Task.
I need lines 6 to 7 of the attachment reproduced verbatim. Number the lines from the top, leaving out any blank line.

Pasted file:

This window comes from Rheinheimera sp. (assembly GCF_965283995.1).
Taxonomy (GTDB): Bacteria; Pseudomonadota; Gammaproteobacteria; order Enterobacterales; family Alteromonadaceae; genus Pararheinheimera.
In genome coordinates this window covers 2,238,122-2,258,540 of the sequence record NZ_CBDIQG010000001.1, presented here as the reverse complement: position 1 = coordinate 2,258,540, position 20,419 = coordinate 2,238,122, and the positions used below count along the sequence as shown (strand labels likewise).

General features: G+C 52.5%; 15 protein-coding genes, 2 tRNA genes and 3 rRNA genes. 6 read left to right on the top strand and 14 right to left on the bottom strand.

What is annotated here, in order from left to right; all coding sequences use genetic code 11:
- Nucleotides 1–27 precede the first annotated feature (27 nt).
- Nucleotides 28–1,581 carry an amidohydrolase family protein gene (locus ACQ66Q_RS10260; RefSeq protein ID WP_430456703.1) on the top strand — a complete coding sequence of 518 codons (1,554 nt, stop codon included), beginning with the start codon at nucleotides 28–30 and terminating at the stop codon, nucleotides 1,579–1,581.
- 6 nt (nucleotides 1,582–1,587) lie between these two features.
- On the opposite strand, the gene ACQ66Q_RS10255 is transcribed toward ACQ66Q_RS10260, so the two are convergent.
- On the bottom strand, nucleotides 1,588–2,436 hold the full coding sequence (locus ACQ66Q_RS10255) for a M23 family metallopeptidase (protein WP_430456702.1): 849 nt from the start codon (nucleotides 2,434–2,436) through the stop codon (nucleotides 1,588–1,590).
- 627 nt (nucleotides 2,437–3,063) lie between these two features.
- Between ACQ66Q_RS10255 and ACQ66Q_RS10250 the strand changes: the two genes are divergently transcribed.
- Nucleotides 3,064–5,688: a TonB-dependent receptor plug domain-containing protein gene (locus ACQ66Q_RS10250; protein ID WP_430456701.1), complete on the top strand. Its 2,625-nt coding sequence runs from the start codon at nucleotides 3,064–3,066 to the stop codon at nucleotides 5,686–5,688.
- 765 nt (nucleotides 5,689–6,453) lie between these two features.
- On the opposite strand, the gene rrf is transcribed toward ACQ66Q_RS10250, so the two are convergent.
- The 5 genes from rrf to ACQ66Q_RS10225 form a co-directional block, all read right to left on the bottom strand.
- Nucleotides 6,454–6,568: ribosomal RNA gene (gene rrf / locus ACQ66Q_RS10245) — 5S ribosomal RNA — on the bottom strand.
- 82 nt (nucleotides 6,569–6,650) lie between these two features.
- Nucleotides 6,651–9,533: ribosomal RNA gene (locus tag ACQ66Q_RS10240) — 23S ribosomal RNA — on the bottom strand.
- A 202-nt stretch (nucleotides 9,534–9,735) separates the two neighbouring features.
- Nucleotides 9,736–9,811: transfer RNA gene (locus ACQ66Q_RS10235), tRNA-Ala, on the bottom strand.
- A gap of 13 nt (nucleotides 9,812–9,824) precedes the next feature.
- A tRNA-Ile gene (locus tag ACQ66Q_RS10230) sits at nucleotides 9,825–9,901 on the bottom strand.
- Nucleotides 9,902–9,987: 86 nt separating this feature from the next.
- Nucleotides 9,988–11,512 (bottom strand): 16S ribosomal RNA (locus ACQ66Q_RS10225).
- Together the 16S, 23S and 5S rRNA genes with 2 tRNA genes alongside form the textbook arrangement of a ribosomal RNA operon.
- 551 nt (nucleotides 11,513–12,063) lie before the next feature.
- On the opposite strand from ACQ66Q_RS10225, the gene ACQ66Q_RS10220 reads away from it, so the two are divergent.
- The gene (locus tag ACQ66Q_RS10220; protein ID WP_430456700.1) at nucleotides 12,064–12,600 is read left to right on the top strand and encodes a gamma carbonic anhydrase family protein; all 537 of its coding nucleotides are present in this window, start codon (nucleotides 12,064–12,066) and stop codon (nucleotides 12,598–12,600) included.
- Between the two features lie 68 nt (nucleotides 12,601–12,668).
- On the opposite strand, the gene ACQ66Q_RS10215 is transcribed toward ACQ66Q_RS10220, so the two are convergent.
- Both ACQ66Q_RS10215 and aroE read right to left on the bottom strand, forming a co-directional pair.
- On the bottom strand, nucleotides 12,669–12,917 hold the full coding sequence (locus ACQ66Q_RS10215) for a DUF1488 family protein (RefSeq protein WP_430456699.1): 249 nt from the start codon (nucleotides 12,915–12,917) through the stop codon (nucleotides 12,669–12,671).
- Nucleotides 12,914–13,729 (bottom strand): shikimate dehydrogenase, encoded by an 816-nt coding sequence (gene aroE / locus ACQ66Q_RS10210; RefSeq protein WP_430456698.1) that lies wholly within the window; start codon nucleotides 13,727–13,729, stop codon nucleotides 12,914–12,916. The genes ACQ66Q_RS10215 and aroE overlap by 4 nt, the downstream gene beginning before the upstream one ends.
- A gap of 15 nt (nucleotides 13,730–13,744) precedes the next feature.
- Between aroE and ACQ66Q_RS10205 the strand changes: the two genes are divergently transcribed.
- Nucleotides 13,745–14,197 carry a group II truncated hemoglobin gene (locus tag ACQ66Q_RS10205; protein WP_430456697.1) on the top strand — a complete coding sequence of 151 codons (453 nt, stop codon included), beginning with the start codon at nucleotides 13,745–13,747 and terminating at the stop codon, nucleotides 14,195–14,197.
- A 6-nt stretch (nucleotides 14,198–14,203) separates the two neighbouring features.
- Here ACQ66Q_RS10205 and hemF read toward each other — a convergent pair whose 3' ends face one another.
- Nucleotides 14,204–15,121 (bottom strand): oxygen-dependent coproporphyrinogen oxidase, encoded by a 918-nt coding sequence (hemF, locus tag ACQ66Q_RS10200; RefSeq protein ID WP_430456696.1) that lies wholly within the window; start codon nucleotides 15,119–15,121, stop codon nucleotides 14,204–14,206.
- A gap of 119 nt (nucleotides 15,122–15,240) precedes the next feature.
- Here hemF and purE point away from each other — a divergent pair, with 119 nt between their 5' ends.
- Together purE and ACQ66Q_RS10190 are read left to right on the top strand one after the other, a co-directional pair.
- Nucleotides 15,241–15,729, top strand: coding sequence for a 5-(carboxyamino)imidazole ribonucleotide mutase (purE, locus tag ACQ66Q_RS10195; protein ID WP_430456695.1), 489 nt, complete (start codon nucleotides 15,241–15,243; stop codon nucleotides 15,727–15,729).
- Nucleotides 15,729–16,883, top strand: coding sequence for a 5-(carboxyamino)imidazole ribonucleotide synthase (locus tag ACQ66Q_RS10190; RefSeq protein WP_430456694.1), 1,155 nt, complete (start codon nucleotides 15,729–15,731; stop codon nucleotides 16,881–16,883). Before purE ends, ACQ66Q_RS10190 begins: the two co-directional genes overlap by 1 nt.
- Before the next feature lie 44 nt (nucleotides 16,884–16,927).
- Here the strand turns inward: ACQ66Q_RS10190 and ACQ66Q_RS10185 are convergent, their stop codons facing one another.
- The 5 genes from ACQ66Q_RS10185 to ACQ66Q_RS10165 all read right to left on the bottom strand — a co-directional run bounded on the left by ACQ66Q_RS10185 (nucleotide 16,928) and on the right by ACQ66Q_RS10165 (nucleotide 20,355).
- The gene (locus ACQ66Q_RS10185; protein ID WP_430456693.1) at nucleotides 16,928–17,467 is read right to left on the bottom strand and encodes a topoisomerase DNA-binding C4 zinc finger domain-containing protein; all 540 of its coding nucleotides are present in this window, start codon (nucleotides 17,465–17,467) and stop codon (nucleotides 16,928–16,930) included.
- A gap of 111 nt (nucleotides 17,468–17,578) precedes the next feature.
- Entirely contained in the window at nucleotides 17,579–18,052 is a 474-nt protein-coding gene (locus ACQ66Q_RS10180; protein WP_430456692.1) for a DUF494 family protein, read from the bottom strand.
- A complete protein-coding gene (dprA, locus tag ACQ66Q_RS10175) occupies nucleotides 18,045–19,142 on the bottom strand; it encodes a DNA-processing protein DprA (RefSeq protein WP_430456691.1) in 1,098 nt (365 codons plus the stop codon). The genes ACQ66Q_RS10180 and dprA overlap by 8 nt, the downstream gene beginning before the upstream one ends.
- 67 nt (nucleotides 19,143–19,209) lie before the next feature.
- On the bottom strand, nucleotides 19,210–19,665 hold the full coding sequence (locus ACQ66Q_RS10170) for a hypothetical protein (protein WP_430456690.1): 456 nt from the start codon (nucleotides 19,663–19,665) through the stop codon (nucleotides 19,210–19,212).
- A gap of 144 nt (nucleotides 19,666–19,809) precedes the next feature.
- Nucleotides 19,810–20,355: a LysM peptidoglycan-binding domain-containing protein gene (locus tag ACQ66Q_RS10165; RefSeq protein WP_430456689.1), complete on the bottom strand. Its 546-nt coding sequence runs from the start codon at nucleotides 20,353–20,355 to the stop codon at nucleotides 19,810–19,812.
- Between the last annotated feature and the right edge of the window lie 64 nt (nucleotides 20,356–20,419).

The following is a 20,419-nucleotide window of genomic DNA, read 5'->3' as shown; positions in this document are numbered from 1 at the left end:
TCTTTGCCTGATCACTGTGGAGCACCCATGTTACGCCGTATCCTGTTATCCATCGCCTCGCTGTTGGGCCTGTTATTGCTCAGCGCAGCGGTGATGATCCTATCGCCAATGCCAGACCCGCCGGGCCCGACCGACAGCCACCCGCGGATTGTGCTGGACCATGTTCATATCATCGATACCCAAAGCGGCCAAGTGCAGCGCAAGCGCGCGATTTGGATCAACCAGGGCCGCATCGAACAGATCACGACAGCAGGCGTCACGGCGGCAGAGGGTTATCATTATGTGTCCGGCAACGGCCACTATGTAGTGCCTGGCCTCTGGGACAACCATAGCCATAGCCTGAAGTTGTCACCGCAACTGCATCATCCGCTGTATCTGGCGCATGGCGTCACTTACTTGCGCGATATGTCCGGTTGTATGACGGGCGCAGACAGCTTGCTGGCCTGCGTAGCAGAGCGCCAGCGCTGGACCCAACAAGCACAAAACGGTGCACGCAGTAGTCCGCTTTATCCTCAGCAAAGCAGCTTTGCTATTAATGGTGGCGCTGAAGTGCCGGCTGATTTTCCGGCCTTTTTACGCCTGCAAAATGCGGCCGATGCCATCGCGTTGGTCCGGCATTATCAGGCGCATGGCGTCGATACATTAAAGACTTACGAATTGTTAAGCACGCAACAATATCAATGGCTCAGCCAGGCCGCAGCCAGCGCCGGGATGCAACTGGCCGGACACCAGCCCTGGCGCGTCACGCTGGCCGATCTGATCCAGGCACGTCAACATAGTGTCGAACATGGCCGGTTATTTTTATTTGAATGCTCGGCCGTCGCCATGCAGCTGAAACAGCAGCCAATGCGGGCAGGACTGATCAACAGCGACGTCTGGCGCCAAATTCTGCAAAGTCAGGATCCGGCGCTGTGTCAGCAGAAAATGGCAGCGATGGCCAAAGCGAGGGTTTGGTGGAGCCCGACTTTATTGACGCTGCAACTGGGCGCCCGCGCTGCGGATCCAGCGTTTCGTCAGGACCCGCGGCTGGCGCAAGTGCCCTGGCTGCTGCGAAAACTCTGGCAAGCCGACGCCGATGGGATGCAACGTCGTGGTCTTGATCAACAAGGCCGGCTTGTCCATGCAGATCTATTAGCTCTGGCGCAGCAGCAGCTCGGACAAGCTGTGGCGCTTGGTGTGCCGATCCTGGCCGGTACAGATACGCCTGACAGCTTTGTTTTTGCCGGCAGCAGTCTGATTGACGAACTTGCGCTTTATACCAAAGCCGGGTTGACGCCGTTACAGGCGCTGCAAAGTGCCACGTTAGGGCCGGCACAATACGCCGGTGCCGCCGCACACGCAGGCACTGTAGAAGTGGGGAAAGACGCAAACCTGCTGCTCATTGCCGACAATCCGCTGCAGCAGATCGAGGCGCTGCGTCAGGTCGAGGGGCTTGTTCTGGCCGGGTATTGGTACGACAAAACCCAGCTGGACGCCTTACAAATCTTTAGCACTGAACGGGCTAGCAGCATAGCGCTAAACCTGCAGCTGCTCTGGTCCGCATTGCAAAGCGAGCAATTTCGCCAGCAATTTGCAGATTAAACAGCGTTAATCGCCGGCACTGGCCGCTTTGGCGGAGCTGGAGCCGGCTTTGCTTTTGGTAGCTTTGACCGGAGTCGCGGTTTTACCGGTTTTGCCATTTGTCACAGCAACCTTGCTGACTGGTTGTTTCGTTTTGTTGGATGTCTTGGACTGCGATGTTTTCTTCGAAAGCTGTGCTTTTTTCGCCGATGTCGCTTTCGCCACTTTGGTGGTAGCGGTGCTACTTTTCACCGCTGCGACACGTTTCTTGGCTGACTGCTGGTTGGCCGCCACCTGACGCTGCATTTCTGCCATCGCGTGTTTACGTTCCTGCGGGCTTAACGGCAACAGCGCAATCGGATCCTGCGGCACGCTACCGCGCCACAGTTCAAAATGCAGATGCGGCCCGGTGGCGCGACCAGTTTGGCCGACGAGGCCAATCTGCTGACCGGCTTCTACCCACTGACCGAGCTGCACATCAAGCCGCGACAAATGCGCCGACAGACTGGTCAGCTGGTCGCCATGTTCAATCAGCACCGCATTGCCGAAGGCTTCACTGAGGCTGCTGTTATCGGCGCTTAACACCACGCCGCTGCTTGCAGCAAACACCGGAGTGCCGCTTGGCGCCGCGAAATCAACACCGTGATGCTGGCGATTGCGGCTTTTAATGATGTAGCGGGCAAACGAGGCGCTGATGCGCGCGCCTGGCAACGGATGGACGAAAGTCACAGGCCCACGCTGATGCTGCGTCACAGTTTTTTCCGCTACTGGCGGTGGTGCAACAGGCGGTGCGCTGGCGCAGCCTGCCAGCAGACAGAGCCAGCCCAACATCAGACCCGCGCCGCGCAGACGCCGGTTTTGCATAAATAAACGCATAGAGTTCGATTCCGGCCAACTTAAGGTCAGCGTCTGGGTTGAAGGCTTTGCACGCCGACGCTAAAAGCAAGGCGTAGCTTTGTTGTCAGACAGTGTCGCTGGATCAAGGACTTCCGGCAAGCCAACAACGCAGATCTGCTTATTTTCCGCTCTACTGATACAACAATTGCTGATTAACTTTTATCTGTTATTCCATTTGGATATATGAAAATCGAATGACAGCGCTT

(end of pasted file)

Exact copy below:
- Nucleotides 1–27 precede the first annotated feature (27 nt).
- Nucleotides 28–1,581 carry an amidohydrolase family protein gene (locus ACQ66Q_RS10260; RefSeq protein ID WP_430456703.1) on the top strand — a complete coding sequence of 518 codons (1,554 nt, stop codon included), beginning with the start codon at nucleotides 28–30 and terminating at the stop codon, nucleotides 1,579–1,581.